One reason for the recent hiatus in my posts on here is that, a little while ago, I fell down a metaphoric rabbit hole.
What literally happened was that I received an e-mail informing me that, if a grant application for which I was in the process of applying was successful, I would have to complete an ethical review before the project began because (and I quote) the project ‘involves any personal stories (even if the person is no longer alive)’. This prompted me to enquire whether this review was necessary because the project’s outputs* were to be broadcast rather than published or if this was true of all projects involving personal stories. It turns out that this requirement is true of all projects involving personal stories of all, including those who have been dead for less than 100 years. I was completely unaware of this fact and, as a result, have been scrambling to apply for a retrospective review for my research project which has formally been running for 18 months (ethical reviews are supposed to occur before the project actually starts).
The result has been that I find myself tangled in something of a surreal mess. How, for instance, do I answer the question ‘Will participants be taking part in the research without their knowledge and consent?’? The subjects of my research are dead. They are, by definition, unable to give consent of any sort, let alone informed consent. Is the archiving of the material I am using enough to presume consent on the part of the subject? Even when the donor of the material is a descendant rather than the creator of the material? I have always assumed this to be the case, not because of any ethical review carried out into my research methodology but because archived material comes under intellectual property (IP) protocols. As a result, I need to get the necessary copyright clearance to actually publish anything I use from archival sources and copyright passes on to the descendants of the creator of the document. This is why so many acknowledgements in historical monographs contain phrases like ‘Every effort has been made to contact the copyright holders of the materials quoted’. The further away from the date of donation we get, the more tenuous are links with the copyright holders and many archives have lost touch with the holders over the years. Most archives have in place a system whereby material can be used even if direct permission has not been gained but every effort has been made by the author to gain it. Such efforts can be quite complex. For instance, the copyright of personal letters held by the National Archive (NA) remains with the descendants of the writer. Official documents (anything written for a government department or agency) comes under Crown Copyright. So a letter from a disabled ex-serviceman to the Officers’ Awards branch of the Ministry of Pensions has a private copyright holder who must tracked down, while the response from the official is easily cleared through Crown Copyright.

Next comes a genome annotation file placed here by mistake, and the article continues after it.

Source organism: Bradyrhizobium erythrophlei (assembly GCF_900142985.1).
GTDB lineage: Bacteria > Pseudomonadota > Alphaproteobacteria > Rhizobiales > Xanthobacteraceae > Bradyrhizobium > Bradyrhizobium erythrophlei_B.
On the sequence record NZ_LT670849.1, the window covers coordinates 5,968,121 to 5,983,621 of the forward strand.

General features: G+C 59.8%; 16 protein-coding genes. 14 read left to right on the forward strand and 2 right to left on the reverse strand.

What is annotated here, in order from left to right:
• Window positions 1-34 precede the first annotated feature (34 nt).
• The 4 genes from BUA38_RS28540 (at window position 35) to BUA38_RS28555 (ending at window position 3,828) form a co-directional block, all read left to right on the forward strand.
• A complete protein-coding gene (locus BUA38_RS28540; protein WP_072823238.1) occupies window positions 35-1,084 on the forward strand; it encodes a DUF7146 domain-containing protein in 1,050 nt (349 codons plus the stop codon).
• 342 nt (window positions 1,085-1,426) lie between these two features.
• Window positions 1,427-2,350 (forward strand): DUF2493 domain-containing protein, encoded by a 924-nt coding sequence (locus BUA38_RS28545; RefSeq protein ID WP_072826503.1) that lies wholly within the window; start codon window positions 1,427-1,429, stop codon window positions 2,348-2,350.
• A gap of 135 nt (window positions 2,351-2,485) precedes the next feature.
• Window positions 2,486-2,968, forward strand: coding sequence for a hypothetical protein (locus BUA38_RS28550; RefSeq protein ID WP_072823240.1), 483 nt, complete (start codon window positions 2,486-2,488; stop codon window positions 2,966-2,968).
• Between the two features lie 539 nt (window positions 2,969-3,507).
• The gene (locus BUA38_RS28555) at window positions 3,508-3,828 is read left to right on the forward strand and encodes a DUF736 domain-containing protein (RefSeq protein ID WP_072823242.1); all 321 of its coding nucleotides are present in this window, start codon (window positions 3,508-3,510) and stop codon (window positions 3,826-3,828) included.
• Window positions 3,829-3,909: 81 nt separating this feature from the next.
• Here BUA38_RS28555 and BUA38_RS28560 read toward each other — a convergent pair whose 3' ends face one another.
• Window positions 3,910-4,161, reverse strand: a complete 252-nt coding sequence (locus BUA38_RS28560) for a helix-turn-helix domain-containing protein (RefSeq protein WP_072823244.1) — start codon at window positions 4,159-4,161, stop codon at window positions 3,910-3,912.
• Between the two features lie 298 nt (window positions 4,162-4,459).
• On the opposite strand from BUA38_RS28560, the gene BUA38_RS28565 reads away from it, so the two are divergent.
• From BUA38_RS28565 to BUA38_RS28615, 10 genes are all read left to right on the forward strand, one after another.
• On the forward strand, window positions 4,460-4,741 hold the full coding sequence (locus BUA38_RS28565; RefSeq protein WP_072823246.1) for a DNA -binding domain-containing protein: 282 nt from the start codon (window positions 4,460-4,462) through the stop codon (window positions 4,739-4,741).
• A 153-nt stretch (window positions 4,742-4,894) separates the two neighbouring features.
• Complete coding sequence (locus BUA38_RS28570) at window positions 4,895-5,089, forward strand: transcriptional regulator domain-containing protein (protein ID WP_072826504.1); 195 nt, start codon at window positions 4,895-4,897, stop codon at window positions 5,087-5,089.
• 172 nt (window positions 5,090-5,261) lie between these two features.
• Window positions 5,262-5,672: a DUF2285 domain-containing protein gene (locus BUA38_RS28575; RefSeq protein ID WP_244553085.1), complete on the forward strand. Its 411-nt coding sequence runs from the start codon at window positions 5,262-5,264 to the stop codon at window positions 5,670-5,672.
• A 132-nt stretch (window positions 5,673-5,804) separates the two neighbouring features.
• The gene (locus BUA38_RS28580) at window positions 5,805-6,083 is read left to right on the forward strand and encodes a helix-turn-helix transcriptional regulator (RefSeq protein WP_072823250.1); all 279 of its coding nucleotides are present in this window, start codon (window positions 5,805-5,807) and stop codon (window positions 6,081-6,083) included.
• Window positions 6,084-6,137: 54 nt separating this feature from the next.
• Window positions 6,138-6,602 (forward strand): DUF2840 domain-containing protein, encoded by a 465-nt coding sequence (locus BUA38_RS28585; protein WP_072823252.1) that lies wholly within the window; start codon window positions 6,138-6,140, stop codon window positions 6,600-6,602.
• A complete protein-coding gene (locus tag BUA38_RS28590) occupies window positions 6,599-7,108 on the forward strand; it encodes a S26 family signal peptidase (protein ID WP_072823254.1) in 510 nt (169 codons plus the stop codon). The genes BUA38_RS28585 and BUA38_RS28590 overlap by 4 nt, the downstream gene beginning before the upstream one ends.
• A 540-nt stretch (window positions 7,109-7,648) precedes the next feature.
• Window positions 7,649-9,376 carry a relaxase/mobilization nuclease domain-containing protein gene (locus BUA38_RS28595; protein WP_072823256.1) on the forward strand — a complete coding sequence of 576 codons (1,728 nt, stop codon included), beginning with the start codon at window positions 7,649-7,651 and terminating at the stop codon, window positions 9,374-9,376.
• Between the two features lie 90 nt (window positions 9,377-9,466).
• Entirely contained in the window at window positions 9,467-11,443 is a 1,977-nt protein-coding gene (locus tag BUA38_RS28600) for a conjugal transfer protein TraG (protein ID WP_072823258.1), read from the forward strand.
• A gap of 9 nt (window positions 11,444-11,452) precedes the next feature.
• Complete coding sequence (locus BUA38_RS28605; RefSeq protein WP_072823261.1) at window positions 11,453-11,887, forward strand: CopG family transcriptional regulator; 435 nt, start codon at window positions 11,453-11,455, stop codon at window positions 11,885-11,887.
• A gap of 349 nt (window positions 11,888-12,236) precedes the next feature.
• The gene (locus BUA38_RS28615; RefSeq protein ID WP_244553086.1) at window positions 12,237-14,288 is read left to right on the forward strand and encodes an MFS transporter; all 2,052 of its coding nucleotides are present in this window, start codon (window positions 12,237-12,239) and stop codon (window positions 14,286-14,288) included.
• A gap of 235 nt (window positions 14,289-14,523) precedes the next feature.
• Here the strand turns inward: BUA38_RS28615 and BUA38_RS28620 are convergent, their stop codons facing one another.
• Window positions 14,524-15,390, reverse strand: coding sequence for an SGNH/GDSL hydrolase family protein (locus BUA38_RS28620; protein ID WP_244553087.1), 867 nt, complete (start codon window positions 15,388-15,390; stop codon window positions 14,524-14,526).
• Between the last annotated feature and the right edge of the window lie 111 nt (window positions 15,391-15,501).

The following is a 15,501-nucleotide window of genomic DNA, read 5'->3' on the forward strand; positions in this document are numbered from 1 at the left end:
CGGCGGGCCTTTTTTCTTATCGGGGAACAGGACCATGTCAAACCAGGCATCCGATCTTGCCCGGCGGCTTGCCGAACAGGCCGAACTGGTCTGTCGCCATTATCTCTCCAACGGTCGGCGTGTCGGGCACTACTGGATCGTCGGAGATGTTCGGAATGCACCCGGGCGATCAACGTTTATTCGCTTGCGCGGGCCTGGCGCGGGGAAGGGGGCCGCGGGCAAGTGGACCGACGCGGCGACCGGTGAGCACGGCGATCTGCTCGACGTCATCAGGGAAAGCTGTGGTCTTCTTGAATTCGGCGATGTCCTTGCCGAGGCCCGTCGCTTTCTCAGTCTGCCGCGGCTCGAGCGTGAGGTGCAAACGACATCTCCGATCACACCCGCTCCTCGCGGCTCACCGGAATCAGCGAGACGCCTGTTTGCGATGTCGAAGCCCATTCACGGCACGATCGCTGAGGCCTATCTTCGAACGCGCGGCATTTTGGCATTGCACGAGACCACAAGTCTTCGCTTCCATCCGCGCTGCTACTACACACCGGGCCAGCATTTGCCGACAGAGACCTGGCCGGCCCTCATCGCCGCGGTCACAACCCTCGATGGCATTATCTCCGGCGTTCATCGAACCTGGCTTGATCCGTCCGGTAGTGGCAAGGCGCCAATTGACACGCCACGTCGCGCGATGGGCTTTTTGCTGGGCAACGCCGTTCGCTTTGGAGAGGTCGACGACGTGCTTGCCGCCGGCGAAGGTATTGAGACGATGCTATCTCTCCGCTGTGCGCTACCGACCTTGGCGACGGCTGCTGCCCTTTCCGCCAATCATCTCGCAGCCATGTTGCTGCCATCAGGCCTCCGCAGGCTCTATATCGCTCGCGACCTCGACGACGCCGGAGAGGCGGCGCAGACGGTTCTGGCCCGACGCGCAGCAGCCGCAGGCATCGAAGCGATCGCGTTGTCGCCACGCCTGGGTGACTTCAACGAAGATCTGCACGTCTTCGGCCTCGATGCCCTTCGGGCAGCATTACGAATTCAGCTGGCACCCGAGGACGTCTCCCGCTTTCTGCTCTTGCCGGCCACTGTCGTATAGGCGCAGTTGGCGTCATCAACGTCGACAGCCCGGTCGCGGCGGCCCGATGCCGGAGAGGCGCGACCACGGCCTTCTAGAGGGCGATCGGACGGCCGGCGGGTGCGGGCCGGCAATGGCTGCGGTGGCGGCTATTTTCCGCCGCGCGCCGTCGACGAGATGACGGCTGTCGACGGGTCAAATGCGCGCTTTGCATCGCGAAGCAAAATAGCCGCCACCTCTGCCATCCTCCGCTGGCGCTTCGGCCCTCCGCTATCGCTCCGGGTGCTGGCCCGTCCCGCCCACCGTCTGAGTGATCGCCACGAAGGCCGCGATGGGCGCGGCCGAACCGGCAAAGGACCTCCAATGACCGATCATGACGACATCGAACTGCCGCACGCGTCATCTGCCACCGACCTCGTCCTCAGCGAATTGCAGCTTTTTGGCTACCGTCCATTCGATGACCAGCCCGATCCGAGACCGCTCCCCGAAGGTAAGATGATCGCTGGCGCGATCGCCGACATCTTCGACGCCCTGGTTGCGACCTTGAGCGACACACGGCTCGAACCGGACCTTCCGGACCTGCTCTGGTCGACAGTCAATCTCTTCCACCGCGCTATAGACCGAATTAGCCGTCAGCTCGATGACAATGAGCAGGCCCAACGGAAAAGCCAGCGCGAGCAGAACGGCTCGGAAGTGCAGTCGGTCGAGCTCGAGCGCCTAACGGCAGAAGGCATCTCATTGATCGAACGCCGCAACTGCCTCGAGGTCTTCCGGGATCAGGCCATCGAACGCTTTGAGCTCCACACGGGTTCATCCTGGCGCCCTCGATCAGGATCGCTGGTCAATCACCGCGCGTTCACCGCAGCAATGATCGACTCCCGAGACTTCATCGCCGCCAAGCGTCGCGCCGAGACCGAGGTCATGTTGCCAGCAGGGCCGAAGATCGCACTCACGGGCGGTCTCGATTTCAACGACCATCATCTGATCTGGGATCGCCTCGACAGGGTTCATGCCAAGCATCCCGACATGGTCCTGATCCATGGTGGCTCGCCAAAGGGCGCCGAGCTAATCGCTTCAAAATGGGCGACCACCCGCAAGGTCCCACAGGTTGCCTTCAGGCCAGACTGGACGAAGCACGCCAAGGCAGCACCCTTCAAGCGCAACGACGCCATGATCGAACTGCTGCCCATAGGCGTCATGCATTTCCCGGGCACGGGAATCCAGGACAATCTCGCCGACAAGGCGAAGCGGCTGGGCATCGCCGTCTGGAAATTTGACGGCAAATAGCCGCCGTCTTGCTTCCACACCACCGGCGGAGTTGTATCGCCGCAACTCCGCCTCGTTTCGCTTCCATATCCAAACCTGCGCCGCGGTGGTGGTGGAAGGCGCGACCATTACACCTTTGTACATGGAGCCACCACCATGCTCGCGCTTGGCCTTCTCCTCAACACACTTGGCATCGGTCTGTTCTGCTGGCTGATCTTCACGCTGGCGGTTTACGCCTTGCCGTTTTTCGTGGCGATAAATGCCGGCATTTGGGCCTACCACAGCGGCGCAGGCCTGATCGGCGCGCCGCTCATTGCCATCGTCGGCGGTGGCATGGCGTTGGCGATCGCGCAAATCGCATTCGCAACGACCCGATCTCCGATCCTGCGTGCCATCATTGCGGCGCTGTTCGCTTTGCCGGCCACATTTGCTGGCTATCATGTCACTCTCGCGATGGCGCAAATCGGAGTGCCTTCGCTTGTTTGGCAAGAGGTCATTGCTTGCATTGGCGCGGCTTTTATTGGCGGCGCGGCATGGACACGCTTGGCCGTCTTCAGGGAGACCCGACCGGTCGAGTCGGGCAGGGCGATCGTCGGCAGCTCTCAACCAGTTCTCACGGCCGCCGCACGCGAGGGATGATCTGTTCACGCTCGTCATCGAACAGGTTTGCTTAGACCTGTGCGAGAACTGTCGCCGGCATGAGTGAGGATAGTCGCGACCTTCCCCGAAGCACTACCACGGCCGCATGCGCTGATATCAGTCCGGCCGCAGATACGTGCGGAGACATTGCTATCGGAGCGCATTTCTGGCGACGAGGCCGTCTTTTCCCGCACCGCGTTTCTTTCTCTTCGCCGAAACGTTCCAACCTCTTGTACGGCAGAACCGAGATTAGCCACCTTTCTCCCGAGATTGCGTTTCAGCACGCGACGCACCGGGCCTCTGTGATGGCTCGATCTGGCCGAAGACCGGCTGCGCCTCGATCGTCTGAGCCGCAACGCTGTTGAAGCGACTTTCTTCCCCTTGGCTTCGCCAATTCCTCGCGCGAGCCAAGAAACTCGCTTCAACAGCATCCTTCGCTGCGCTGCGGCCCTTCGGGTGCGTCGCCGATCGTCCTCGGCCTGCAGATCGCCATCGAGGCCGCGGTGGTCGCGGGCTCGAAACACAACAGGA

All of which is possibly fascinating but a matter of IP, not ethics. And while it helps to address concerns over the misrepresentation of archived material, it doesn’t answer the question of how informed consent to participate in a study is to be given by the dead. All the protocols I have read around the subject (data protection, informed consent, verbal informed consent, reimbursement and low-risk observation) deal with living subjects only, raising issues which certainly have relevance for those using oral histories but having little to say to someone whose work is entirely archive-based. So I am going to have to send my form off to the review committee and hope for the best. And start seriously considering shifting my research focus to the Napoleonic Wars, or possibly surreal children’s literature.
*Apologies for the use of bureaucratic language. A month of writing grant applications has had a bad effect on me. Normal service should hopefully resume shortly.